The regulator feels the OMCs have an understanding among them when it comes to pricing petrol, which is in violation of the Competition Act. “Now that some kind of free float of petrol price is allowed (after the deregulation in June 2011), even as the prices of other fuels (diesel, LPG and PDS kerosene) are controlled, it is vital to examine where the distortion starts,” the source said, quoting the CCI. “CCI has started a dialogue with the government, not with companies, because the distortions in the oil sector are policy-induced,” said the source.
State-run OMCs raised petrol prices on May 23 by Rs 7.5-8 a litre across the country and after a fall in global crude oil price, effected reductions of about Rs 2 a litre on Saturday.
Several kinds of agreements between market players (including those which are not formal or in-writing or intended to be enforced in law) which have “appreciable adverse effect on competition,” are considered anti-competitive and void under the Competition Act. In the case of OMCs, the agreement is apparently to fix prices.
According to analysts, while the subsidy system has distortedIndia’s fuel market and undermined competition, there exists healthy competition in the markets of many countries. In theUS, for instance, prices are different for different players because the companies compete, drawing on their efficiency.
The majority shareholder in fuel retailers IOC, HPCL and BPCL is the sovereign government, leaving little scope for their managements to take an independent view. The regulator, which has the powers of a civil court, is empowered to fine each member of a cartel a penalty up to three times its profit for each of the year the cartel is in existence or 10% of the turnover for each year, whichever is higher.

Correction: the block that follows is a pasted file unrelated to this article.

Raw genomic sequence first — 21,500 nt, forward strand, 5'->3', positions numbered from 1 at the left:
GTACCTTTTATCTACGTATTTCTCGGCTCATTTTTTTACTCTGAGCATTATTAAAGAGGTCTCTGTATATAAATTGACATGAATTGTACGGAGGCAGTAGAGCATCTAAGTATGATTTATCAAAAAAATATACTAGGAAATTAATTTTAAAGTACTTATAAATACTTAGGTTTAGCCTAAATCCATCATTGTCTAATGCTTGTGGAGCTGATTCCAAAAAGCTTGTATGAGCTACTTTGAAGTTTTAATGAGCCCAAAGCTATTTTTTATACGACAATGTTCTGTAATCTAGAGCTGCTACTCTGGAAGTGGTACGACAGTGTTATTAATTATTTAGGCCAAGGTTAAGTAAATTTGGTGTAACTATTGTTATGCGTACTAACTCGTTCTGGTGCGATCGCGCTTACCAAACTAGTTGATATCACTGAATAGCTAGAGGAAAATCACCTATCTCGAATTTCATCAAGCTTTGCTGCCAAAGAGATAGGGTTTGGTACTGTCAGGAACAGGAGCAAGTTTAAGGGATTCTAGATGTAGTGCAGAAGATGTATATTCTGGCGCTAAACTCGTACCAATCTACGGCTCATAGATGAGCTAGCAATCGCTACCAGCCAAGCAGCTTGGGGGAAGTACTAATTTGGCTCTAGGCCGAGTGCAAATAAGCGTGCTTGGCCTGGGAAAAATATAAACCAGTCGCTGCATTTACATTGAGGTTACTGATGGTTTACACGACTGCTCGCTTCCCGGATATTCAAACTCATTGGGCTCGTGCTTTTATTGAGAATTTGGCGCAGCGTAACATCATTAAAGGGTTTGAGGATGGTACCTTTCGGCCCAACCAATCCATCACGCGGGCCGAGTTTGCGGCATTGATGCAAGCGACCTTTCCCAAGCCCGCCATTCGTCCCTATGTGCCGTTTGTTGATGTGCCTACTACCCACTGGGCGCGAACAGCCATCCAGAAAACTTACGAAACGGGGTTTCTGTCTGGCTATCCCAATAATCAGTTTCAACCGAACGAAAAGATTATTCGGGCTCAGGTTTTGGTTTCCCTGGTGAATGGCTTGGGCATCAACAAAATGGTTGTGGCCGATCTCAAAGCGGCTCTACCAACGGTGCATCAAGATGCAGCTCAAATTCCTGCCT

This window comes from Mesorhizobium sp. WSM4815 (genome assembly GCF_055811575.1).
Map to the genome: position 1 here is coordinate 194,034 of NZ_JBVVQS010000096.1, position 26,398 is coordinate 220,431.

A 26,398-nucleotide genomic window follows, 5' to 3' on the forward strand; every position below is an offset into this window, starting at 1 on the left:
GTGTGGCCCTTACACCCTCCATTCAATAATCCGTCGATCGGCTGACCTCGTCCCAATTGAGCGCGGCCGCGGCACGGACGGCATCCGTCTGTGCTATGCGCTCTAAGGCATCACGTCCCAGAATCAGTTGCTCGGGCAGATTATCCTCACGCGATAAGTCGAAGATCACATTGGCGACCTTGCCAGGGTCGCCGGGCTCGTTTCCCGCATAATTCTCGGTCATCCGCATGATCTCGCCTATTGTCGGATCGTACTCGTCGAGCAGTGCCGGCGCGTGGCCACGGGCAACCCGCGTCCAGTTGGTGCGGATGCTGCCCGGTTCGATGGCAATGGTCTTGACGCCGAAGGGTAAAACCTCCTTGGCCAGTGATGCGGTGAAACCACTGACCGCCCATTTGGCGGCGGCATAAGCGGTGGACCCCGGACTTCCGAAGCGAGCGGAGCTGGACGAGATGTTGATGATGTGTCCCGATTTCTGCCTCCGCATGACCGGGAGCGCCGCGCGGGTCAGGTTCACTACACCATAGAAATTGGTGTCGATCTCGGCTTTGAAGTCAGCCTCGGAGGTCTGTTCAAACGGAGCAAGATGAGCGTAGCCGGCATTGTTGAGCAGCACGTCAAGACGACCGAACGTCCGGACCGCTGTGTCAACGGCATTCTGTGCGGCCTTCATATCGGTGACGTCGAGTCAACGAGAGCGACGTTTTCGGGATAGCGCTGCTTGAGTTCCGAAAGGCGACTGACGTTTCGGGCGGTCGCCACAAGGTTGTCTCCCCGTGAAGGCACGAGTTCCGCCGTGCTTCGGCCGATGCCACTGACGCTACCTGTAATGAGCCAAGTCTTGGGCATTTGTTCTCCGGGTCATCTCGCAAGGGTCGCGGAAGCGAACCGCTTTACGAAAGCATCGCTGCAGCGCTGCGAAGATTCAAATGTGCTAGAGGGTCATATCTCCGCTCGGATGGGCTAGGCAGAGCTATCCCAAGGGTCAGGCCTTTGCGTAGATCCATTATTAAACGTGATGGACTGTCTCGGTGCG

Companies obviously consult each other as well as the petroleum ministry while deciding price revisions. The regulator is also empowered to take action against a government department, but it will also take into account the fact that certain pricing practices are part of state policy to protect consumer interest.
Exclusion of private sector companies like Reliance Industries and Essar Oil from subsidy payments to sell fuel at regulated prices has created entry barriers as private firms cannot match the regulated price of state-run companies like IOC, HPCL and BPCL. In order to avoid losses in the domestic fuel market, the private sector now focuses on fuel exports. Filling stations set up by private players like Reliance, when administered pricing was briefly dismantled a few years ago, are now used to store grains during the harvest season.
Such monopoly entitles state-run companies to the import parity price of fuel as more efficient private refiner-cum-retailers who are capable of selling petrol, diesel, LPG and kerosene below import prices are kept out of the market. Private players, who get better revenue from their crude oil refining operations (gross refining margin) due to their ability to process heavy and high sulphur crude are capable of undercutting state-owned firms who get poor refining margins of about $3 a barrel due to obsolete technology.
Demanding more transparency from oil firms, cabinet minister Vayalar Ravi has already asked for a review of the way companies compute their losses from selling fuel at regulated prices.
The regulator has also asked the government to look into the disparity in the free-floating pricing of petrol and the administered price of diesel that has created a distortion in the fuel and automobile markets. “The pricing policy distorts market prices in favour of diesel although its emissions are more harmful to environment than petrol,” said the source, who is privy to the discussions.
FALLING OIL PRICES TO EASE PRESSURE ON RUPEE, CUT CAD: GOPALAN
NEW DELHI: The recent fall in global crude oil prices may ease pressure on the depreciating rupee and rein in a galloping current account deficit (CAD), economic affairs secretary R Gopalan said on Monday.
“The good thing is that crude prices are going down. So that has some positive for us,” Gopalan said.
Global crude oil prices have tumbled by 17% since April to around $98 per barrel, as a deepening global macro-economic crisis has threatened to drag down demand.